Occupational Therapist Susan Wyatt is an expert in transcultural mental health and community-based trauma healing, with an international career spanning Australia, the Great Lakes Region in Africa, and Zimbabwe. She has contributed to the nexus between clinical mental health and peace building, with recent publications for the Zimbabwe Human Rights NGO Forum, and the Pan African Reparations Initiatives. Susan is due to complete her Masters in Anthropology and Development in 2021, focusing on conflict and development. Her career includes over 12 years of practice in specialist services such as the Torture and Trauma forum and in International Portfolio development for NGO’s. She’s also worked as a senior clinician in government developing national level multicultural mental health frameworks and policies. Susan is now based in Zimbabwe working as an independent Psychotherapist trainer and development consultant with local and international groups, providing strategic navigation, capacity building and technical backstopping.

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Meagan Corrado, DSW, LCSW

Dr. Meagan Corrado currently serves as a Senior Trauma Consultant for the American Institutes for Research.  She is a Doctor of Social Work and a Licensed Clinical Social Worker.  She earned her DSW from the University of Pennsylvania in 2016 and her Masters of Social Services from Bryn Mawr College in 2009.

Corrado has extensive experience developing training and trauma-informed curricula.  As the creator of the Storiez Trauma Narrative intervention, she developed innovative training programs to support clinicians, community leaders, and trauma survivors as they process past experiences and look toward a more hopeful future.  In conjunction with her Storiez intervention, Corrado authored nine books- six therapeutic guides and three children’s books.

Corrado is an experienced educator and trainer. She instructed graduate-level social work students at Bryn Mawr College and the University of Pennsylvania. She trained thousands of clinicians and community leaders in trauma-informed approaches.

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Stephan Wolfert, MFA, US ARMY VETERAN, RYT-200

Stephan received his Master of Fine Arts degree from Trinity Rep Conservatory in Providence, RI. Stephan is the founder of DE-CRUIT: a non-profit treating trauma through Shakespeare & science.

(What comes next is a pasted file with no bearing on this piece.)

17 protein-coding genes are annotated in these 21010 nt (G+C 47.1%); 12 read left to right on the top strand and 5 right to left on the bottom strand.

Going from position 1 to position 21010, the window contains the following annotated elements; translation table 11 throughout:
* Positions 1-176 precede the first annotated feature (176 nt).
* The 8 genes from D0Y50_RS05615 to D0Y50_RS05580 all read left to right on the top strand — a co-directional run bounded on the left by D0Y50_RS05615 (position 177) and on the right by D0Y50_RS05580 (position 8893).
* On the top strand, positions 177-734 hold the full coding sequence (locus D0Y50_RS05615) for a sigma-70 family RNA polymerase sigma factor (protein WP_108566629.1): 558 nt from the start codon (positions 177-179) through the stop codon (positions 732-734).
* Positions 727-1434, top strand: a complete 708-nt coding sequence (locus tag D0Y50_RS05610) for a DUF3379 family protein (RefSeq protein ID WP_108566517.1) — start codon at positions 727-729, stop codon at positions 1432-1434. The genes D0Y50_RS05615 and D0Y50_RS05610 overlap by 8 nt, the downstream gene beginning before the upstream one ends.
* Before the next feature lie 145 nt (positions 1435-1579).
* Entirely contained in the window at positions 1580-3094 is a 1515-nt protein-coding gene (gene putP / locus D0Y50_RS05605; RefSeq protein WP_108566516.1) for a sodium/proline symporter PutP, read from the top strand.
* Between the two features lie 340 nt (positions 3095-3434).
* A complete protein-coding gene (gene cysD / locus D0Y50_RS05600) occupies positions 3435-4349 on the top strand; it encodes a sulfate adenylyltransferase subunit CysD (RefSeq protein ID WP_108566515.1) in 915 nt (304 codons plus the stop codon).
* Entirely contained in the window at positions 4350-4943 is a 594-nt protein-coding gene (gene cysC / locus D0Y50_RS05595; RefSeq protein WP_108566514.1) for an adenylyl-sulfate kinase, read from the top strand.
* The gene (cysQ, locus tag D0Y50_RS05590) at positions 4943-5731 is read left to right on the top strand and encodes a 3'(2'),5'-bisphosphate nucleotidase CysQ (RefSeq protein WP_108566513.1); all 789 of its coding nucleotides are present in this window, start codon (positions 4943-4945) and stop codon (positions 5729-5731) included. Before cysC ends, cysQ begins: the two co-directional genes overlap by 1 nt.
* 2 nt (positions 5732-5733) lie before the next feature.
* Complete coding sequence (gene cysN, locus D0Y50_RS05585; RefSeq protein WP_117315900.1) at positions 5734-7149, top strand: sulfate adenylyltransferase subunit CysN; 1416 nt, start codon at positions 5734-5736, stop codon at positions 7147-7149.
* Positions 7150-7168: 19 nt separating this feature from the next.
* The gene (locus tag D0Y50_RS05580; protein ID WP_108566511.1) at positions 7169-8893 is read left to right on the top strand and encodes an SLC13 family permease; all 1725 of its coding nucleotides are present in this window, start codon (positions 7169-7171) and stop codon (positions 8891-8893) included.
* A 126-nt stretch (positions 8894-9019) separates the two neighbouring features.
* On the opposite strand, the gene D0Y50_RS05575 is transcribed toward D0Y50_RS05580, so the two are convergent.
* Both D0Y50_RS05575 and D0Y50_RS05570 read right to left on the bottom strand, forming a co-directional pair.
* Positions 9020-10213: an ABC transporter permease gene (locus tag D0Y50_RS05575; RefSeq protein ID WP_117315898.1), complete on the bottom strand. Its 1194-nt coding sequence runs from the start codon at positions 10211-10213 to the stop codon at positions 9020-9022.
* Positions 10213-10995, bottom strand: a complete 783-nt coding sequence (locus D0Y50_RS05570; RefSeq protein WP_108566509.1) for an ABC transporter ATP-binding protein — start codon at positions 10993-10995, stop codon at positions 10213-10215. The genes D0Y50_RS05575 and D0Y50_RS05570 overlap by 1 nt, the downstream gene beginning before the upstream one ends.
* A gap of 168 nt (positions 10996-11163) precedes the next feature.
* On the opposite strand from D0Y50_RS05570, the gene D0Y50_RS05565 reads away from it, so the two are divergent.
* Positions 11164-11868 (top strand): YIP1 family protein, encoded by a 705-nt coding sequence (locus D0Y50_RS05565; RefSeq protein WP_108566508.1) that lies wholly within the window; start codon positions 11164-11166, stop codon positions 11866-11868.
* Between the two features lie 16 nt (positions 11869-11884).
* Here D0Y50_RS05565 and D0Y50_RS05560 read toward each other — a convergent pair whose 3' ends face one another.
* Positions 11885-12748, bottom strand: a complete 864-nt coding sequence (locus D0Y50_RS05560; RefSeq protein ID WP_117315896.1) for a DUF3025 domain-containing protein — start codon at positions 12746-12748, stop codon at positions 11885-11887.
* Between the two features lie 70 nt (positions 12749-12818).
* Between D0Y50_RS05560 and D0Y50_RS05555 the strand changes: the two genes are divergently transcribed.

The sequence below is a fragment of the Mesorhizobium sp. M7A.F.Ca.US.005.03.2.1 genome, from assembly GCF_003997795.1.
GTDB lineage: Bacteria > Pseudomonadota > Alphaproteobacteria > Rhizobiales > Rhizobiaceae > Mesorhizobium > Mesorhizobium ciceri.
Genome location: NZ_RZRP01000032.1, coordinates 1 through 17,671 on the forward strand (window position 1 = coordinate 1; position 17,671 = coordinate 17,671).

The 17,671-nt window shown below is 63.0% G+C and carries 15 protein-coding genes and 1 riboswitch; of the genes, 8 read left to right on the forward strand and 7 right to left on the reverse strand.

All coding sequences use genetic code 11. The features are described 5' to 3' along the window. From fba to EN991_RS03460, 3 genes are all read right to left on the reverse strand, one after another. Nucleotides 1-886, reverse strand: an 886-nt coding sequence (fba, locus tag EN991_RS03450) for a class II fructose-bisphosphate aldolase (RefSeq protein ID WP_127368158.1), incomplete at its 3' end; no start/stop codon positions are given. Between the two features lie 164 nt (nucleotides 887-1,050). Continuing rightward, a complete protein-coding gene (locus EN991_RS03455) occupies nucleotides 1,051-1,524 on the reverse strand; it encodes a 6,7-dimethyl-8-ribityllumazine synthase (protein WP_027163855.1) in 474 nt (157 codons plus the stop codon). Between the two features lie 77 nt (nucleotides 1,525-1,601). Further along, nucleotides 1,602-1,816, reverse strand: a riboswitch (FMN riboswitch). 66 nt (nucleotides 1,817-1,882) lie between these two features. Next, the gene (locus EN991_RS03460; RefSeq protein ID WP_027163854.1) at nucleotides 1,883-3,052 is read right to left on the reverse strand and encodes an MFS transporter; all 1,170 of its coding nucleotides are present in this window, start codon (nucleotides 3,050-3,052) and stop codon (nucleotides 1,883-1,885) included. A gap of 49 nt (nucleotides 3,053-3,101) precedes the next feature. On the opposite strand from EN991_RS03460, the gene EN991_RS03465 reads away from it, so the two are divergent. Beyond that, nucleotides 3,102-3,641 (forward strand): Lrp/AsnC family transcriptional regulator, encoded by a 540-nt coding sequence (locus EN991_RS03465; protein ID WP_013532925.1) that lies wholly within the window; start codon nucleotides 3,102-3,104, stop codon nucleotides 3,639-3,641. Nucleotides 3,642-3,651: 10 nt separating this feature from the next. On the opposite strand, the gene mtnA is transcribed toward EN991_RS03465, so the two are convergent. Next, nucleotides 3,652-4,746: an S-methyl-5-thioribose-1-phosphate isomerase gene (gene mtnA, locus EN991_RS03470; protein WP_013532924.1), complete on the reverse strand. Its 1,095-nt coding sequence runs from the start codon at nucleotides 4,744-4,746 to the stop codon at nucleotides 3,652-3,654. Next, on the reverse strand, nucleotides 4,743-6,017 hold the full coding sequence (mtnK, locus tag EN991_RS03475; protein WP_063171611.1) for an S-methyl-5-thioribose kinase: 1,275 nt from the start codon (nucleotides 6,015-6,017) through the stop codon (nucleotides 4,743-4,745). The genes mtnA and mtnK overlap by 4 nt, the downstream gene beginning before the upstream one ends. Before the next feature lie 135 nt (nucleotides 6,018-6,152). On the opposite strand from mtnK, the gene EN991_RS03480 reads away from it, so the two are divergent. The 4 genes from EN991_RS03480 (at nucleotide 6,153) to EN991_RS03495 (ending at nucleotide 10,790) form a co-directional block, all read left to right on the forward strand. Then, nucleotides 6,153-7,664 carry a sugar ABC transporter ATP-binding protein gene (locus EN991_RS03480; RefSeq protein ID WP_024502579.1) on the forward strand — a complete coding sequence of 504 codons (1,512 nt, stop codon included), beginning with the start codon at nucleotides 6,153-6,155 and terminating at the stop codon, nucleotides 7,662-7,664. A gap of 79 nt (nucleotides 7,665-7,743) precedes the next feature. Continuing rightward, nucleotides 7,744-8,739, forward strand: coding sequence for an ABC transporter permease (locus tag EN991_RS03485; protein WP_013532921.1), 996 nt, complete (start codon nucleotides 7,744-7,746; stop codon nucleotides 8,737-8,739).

DE-CRUIT received the 2020 Aaron Stein award from American Group Psychotherapy Association (AGPA) given to an organization that utilizes creative applications of group therapy to benefit the community, especially in non-psychiatric settings and the 2019 Max Gabriel Award from National Alliance for Mental Illness (NAMI). 

On Broadway, Stephan helped to create the military segments for Twyla Tharp and Billy Joel’s Tony Award-winning Movin’ Out.  Stephan is a playwright and actor who continues to perform his award winning, critically acclaimed show, Cry Havoc, in the US and Europe.

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Dawn Stern

Dawn Stern is the COO of DE-CRUIT- a non-profit that treats trauma through Shakespeare and Science. Dawn’s father was a Vietnam Veteran and she was born in Japan on a military base outside of Tokyo.

Before joining DE-CRUIT Dawn had a varied career as an actor for 22 years, a playwright, and as a restaurant general manager in both New York and Los Angeles.

In her role as COO of DE-CRUIT, she oversees development, on-site workshop productions, and day to day operations.

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Barbara J Love, PhD

Dr. Barbara J. Love is a Professor Emeritus, Social Justice Education, College of Education, University of Massachusetts, Amherst, Massachusetts. Her current focus is on Developing Liberatory Consciousness, Black Liberation and Community Development, Peer Counseling for Trauma Recovery and Healing, Racism and Climate Activism. She has worked with a broad range of organizations throughout the U.S., Europe the Caribbean and  Africa. Her research focuses on personal, organizational and societal transformation and strategies for liberation. She has authored and coauthored a variety of publications including “Developing a Liberatory Consciousness”, “Understanding Racism And Internalized racism”, and chapters in Teaching for Diversity and Social Justice including “Knowing Ourselves as Instructors”, “Racism”, and “Ageism and Adultism”.

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Richard Schwartz, PhD